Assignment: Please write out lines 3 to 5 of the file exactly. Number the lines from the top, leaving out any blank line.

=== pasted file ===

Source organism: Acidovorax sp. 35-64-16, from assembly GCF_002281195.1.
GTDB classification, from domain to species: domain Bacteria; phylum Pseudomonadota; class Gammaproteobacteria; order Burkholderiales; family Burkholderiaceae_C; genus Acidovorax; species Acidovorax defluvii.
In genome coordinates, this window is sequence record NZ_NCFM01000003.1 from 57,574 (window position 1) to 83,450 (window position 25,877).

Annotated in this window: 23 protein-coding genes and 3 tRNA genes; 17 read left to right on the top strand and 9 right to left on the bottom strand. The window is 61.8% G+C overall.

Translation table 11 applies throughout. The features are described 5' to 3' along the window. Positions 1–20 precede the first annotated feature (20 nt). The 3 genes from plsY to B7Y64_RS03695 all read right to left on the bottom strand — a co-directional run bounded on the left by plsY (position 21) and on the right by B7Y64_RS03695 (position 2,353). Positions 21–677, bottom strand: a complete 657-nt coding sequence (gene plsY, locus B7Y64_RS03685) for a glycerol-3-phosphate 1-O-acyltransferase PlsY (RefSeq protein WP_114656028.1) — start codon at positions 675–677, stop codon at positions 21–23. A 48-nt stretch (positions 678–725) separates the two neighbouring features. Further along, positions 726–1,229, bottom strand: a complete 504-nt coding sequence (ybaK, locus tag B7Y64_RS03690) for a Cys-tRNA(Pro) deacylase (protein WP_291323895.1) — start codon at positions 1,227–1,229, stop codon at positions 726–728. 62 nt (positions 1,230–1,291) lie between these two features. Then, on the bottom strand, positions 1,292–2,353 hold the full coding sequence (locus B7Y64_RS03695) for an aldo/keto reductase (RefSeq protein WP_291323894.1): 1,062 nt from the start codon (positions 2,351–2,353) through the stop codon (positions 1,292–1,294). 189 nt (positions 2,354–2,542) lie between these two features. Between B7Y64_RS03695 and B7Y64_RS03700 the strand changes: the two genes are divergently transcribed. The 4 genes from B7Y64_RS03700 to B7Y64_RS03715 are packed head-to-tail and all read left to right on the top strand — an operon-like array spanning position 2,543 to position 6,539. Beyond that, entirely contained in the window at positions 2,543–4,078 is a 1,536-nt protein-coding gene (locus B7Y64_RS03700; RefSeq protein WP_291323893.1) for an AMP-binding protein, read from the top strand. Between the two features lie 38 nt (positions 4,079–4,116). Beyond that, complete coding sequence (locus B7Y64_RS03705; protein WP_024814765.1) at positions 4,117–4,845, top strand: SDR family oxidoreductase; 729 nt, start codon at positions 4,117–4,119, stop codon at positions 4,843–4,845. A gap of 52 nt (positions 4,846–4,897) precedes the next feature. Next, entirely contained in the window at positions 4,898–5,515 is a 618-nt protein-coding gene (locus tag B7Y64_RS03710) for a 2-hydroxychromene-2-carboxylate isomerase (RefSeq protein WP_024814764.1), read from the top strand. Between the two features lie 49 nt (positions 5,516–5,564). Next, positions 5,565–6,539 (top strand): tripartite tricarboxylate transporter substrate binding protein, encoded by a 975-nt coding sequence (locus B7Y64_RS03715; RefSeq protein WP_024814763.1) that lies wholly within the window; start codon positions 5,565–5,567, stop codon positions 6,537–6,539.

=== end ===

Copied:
In genome coordinates, this window is sequence record NZ_NCFM01000003.1 from 57,574 (window position 1) to 83,450 (window position 25,877).

Annotated in this window: 23 protein-coding genes and 3 tRNA genes; 17 read left to right on the top strand and 9 right to left on the bottom strand. The window is 61.8% G+C overall.

Translation table 11 applies throughout. The features are described 5' to 3' along the window. Positions 1–20 precede the first annotated feature (20 nt). The 3 genes from plsY to B7Y64_RS03695 all read right to left on the bottom strand — a co-directional run bounded on the left by plsY (position 21) and on the right by B7Y64_RS03695 (position 2,353). Positions 21–677, bottom strand: a complete 657-nt coding sequence (gene plsY, locus B7Y64_RS03685) for a glycerol-3-phosphate 1-O-acyltransferase PlsY (RefSeq protein WP_114656028.1) — start codon at positions 675–677, stop codon at positions 21–23. A 48-nt stretch (positions 678–725) separates the two neighbouring features. Further along, positions 726–1,229, bottom strand: a complete 504-nt coding sequence (ybaK, locus tag B7Y64_RS03690) for a Cys-tRNA(Pro) deacylase (protein WP_291323895.1) — start codon at positions 1,227–1,229, stop codon at positions 726–728. 62 nt (positions 1,230–1,291) lie between these two features. Then, on the bottom strand, positions 1,292–2,353 hold the full coding sequence (locus B7Y64_RS03695) for an aldo/keto reductase (RefSeq protein WP_291323894.1): 1,062 nt from the start codon (positions 2,351–2,353) through the stop codon (positions 1,292–1,294). 189 nt (positions 2,354–2,542) lie between these two features. Between B7Y64_RS03695 and B7Y64_RS03700 the strand changes: the two genes are divergently transcribed. The 4 genes from B7Y64_RS03700 to B7Y64_RS03715 are packed head-to-tail and all read left to right on the top strand — an operon-like array spanning position 2,543 to position 6,539. Beyond that, entirely contained in the window at positions 2,543–4,078 is a 1,536-nt protein-coding gene (locus B7Y64_RS03700; RefSeq protein WP_291323893.1) for an AMP-binding protein, read from the top strand. Between the two features lie 38 nt (positions 4,079–4,116). Beyond that, complete coding sequence (locus B7Y64_RS03705; protein WP_024814765.1) at positions 4,117–4,845, top strand: SDR family oxidoreductase; 729 nt, start codon at positions 4,117–4,119, stop codon at positions 4,843–4,845. A gap of 52 nt (positions 4,846–4,897) precedes the next feature. Next, entirely contained in the window at positions 4,898–5,515 is a 618-nt protein-coding gene (locus tag B7Y64_RS03710) for a 2-hydroxychromene-2-carboxylate isomerase (RefSeq protein WP_024814764.1), read from the top strand. Between the two features lie 49 nt (positions 5,516–5,564). Next, positions 5,565–6,539 (top strand): tripartite tricarboxylate transporter substrate binding protein, encoded by a 975-nt coding sequence (locus B7Y64_RS03715; RefSeq protein WP_024814763.1) that lies wholly within the window; start codon positions 5,565–5,567, stop codon positions 6,537–6,539.